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Environmental impacts of bioeconomy sectors must be monitored in order to ensure that the bioeconomy operates within safe ecological limits.


The bioeconomy is not only important for creating jobs and growth, but also for addressing environmental challenges. For instance, replacing fossil-based fuels and materials with certain sustainable biofuels and bio-based materials can have the potential to reduce GHG emissions and fossil-fuel dependency. Applying adequate sustainability criteria is important for this. Life Cycle Assessment (LCA) is a key approach to assess the environmental benefits of the bioeconomy. It takes into account the full life cycle of a product, including the supply of raw materials, processing, transport, retail, use, as well as end-of-life waste management.


Life cycle thinking

Life cycle thinking (LCT) is a leading principle for assessing supply chains in a holistic way. LCT includes environmental, social, and economic considerations. It accounts for raw material extraction and conversion, manufacture and distribution, use and/or consumption. It ends with consideration of re-use, recycling of materials, energy recovery and ultimate disposal.

A key aim of Life Cycle Thinking is to avoid burden shifting. This typically means minimising impacts at one stage of a product life cycle, or in a geographic region, or in a particular impact category (e.g. climate change, resource depletion, ecotoxicity, etc.), while avoiding increases elsewhere. For example, this can mean saving energy during the use phase of a product, while not increasing the amount of material needed to provide it or the complexity of the product to effectively recycle it.

Source: European Platform for Life Cycle Assessment


Life Cycle Assessment (LCA)

LCA aims to assess all relevant flows of consumed resources and pollutant emissions associated with any goods or services (‘products’) in order to quantify the related environmental and health impacts and resource-depletion issues. LCA considers the entire life cycle of a product, from raw material extraction and acquisition, through energy and material production and manufacturing, to use and end-of-life treatment and final disposal. It is a structured, comprehensive and internationally standardised method.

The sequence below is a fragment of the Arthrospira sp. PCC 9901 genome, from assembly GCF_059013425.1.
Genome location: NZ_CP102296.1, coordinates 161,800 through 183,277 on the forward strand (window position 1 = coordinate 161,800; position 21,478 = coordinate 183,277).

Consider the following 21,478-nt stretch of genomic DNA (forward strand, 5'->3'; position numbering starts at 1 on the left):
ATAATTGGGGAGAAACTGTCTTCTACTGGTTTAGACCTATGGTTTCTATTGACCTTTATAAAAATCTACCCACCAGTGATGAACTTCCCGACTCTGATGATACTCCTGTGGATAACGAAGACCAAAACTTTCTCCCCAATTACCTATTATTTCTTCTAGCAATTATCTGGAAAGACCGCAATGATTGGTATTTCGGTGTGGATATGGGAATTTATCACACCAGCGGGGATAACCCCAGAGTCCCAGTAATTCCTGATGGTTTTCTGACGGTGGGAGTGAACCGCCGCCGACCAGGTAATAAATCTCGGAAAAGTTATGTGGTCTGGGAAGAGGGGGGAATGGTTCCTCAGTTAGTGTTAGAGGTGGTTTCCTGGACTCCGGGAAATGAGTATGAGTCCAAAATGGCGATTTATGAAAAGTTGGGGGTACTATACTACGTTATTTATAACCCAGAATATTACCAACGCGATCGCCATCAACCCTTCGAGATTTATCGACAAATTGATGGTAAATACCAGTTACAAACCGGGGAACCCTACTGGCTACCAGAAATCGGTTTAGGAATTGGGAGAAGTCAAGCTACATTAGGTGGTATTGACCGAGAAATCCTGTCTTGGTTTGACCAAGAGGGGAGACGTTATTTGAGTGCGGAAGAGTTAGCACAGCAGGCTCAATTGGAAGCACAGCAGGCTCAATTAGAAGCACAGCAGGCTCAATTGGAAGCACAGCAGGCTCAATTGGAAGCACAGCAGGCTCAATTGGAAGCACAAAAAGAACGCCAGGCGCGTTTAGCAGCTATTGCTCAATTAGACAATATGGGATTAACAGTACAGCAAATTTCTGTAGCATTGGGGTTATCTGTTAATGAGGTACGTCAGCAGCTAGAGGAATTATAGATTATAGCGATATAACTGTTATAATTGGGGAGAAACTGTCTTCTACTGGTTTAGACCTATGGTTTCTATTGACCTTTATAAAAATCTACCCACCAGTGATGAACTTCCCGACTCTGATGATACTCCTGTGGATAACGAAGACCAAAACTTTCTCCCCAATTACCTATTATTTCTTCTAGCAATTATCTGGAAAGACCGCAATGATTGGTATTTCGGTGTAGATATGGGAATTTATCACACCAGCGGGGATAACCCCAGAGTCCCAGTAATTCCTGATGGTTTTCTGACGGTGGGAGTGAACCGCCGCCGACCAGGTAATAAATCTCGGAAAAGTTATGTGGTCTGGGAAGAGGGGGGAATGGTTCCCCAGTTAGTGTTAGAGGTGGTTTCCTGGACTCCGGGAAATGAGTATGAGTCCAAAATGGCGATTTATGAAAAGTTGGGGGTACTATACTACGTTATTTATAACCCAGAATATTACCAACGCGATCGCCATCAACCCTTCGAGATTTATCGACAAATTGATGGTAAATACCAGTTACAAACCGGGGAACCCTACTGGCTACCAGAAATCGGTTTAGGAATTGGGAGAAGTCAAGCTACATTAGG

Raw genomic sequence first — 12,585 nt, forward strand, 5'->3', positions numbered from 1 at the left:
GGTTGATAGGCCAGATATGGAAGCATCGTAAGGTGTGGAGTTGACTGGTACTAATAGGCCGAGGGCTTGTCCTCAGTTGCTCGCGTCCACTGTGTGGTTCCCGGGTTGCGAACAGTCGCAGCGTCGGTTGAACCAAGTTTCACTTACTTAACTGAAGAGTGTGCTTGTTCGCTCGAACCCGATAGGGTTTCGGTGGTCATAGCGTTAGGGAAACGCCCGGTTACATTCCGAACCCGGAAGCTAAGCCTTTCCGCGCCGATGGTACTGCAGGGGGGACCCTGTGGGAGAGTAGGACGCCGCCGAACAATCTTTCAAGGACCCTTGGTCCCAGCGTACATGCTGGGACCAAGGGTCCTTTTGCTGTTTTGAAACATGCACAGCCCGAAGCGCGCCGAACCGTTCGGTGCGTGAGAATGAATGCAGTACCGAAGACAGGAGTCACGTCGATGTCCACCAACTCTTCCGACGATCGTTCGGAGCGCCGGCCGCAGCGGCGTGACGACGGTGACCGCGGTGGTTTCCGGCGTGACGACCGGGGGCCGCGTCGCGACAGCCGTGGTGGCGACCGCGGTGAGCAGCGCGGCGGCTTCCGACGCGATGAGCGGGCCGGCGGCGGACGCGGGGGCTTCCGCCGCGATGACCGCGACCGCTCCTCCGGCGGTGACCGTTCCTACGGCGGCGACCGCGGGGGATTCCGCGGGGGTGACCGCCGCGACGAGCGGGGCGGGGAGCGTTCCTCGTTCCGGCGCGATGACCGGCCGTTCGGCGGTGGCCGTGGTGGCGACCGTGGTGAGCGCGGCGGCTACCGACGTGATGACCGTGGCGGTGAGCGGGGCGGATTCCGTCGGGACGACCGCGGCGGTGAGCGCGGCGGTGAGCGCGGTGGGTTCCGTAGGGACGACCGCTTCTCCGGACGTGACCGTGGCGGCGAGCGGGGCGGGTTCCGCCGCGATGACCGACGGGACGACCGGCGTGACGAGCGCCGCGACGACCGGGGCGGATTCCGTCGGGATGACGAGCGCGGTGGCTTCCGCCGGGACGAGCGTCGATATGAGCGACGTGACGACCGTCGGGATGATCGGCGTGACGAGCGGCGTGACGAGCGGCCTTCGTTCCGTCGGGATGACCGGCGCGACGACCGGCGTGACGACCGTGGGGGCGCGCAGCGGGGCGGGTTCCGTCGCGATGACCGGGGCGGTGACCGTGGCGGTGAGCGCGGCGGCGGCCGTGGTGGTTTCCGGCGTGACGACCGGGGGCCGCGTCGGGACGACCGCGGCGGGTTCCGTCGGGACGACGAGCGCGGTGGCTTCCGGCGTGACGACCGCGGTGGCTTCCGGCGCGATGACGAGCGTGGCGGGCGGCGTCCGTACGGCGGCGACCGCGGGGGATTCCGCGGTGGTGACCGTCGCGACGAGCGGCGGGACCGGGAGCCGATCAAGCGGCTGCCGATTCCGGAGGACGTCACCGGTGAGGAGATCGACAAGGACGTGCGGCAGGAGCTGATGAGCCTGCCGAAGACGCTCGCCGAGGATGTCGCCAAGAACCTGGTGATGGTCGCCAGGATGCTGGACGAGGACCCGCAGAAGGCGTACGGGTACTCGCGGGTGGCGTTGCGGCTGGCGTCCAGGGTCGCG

LCA is implemented in four phases: goal and scope definition, inventory assessment, impact assessment, and interpretation. It has a recursive nature: the interpretation of the preliminary results helps refining the first three phases towards the final results.



An inventory is compiled for each of the stages in a product's life cycle, for instance for the extraction of raw material, the manufacturing stage, the distribution etc. This life cycle inventory consists of the resources consumed and the emissions into air, water and soil that are attributable to the product or organisation being assessed. For instance, this can be the CO2 emissions from the production of a food container.

In the life cycle impact assessment (LCIA) phase, the inventory is analysed using various indicators of environmental, human health, as well as resource impacts. Environmental burdens include, for example, acid rain, summer smog, and climate change.

For further information on LCA methods, data, reports and other tools see European Platform for Life Cycle Assessment.

Source: European Platform for Life Cycle Assessment


Procedural steps of LCA



Defining the goal and scope of the study includes the definition of a functional unit to express the results related to a specific product (e.g. one Megajoule of biodiesel) and the system boundaries, namely what is included in the study. After having set the goal and scope, for each stage of the product life cycle (e.g. resource extraction, manufacturing, use etc.) data on emissions into the environment (e.g. CO2, ammonia (NH3), etc.) and resources used (e.g. land, water, oil, metals etc.) are collected in the life cycle inventory (LCI).

During the life cycle impact assessment (LCIA), these emissions and resources are evaluated on their impacts. For instance, the impact of CO2 emissions on climate change is evaluated, and the use of scarce resources are assessed. The calculation of these indicators is usually facilitated using standard lists of default factors, which are included in the many software tools available to support LCA implementation. The impact on different impact categories may then be associated with three areas of protection (AoP): human health, ecosystem health and natural resources.

During the interpretation the output of steps 1-3 is summarized, interpreted and communicated. The interpretation feeds back into the previous phases as LCA usually as an iterative process.

For further information on LCA methods, data, reports and other tools see European Platform for Life Cycle Assessment.




Different LCA approaches

Attributional LCA (A-LCA) aims to assess environmental impacts associated with all stages of a product’s life from cradle to grave (i.e. from raw material extraction through materials processing, manufacture, distribution, use, etc.). Attributional modelling makes use of historical, fact-based, average and measureable data of known (or at least knowable) uncertainty and includes all the processes that are identified to relevantly contribute to the system being studied.